Ravens playing dangerous game with Lamar Jackson plan

The Baltimore Ravens placed the non-exclusive franchise tag on Lamar Jackson but their reported reasoning puts them in danger of losing the QB.

There appears to be more questions than answers when it comes to what’s going on with Lamar Jackson. The 2019 NFL MVP had the non-exclusive franchise tag placed on him by the Baltimore Ravens on Tuesday ahead of the afternoon deadline to use the tag, which allows the quarterback to negotiate with other teams. The Ravens can match any offer Jackson accepts but, if they choose not to, they will receive two first-round picks from the team that will land Jackson.

Despite the early reports of the market for Jackson being lukewarm at best, though, the question lingering was why the Ravens would open themselves up to the possibility of losing Lamar Jackson in this manner, even if it netted them two first-rounders. They run the risk of an aggressive (or desperate) franchise offering a godfather deal they have no interest in matching.

A former Ravens quarterback might have the answer.

Robert Griffin III reported from a source in Baltimore that the organization is using the non-exclusive tag so that both the Ravens and Jackson can see what the market is for the quarterback from “unbiased” parties, noting that they are willing to pay big money to keep him.

That, however, is a slippery slope to live on.

NFL rumors: Ravens testing market with Lamar Jackson tag is dangerous

There is some sense to what Baltimore is trying to do. They are clearly far apart with Jackson in their negotiations, hence getting to the point where they felt it necessary to use any tag on the signal-caller. So being able to gauge the market for fair value does hold some water as a plan.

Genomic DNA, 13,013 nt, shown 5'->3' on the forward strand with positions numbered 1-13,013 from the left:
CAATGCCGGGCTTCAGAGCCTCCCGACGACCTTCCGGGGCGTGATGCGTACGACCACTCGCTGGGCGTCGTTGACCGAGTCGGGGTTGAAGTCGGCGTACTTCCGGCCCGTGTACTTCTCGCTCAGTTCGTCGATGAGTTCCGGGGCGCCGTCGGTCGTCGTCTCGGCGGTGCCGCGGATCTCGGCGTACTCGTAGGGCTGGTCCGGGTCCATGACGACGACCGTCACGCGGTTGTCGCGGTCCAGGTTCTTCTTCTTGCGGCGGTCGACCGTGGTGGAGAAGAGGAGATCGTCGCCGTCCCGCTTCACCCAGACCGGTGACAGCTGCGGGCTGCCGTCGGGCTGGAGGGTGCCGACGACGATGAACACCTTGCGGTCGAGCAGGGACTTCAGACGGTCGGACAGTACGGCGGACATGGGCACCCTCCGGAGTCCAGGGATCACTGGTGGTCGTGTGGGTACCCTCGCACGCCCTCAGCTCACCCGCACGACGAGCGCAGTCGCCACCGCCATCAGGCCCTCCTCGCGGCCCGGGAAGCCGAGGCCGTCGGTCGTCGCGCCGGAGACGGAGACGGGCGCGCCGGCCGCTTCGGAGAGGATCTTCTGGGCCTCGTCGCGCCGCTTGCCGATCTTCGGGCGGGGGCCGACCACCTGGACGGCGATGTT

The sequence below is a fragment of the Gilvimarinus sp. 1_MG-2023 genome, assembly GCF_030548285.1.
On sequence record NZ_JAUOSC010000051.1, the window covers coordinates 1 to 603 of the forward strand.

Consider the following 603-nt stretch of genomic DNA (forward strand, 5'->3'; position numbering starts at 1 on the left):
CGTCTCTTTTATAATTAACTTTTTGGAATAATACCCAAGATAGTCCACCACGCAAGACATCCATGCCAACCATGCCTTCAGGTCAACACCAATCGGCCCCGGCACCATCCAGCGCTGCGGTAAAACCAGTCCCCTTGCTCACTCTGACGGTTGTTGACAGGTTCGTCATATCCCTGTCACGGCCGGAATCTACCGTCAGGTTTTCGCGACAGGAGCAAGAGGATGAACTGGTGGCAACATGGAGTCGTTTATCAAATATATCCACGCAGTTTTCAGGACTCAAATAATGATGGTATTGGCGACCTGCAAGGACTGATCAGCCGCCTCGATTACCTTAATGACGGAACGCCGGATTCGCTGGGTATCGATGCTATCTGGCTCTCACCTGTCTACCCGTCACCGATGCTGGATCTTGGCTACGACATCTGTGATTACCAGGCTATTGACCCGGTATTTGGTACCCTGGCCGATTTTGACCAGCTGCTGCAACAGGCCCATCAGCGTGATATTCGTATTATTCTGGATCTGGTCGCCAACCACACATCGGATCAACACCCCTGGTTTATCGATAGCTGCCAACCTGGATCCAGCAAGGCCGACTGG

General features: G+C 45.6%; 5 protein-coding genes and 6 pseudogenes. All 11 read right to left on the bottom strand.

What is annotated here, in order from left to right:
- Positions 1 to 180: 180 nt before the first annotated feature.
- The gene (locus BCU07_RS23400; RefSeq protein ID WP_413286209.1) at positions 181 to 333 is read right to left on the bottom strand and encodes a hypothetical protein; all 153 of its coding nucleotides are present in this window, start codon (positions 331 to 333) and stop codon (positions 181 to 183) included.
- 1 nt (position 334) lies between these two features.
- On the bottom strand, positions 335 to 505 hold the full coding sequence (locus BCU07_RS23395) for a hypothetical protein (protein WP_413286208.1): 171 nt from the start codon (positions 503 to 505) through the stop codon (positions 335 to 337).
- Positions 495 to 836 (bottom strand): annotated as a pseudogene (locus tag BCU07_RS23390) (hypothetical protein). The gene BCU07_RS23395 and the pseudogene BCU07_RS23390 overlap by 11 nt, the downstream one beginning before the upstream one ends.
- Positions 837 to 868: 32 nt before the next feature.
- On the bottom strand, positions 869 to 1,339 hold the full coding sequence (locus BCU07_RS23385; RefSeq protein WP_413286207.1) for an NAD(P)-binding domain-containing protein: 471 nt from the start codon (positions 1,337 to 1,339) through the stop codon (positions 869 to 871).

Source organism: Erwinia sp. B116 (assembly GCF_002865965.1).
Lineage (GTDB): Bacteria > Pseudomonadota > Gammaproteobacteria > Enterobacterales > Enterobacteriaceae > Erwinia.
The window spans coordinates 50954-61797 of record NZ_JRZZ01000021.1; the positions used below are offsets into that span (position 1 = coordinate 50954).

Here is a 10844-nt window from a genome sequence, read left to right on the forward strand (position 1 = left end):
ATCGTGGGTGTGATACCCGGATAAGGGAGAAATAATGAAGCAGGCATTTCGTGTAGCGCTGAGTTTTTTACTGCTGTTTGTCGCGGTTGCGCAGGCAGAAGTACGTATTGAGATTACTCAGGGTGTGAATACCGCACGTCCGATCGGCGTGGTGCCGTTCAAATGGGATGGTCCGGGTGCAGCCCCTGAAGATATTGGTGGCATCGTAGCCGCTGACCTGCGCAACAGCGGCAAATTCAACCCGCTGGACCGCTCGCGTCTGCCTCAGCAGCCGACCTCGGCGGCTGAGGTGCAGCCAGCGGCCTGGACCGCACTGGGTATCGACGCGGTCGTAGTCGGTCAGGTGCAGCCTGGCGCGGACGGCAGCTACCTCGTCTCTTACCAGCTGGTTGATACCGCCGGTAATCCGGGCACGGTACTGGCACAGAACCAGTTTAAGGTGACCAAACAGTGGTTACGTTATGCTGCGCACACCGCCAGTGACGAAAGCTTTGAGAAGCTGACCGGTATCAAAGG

At the same time, though, Jackson testing the market can be dangerous for the organization. As mentioned, if a team like the Raiders or any other team with a need at the position becomes desperate for a long-term plan at quarterback, they could put forth a fully guaranteed contract in the ballpark of Deshaun Watson’s $230 million deal with the Browns that would be hard for Baltimore to match.

In that scenario, they are either paying Jeff Bezos-esque money to keep Jackson or are getting two first-round picks to hit reset on the roster. Neither is particularly ideal in this situation.

We’ll see how this plan works out. For all we know, it might end up being the right one for the Ravens. As things currently stand, however, it’s impossible not to see the pitfalls of the strategy the team is deploying.

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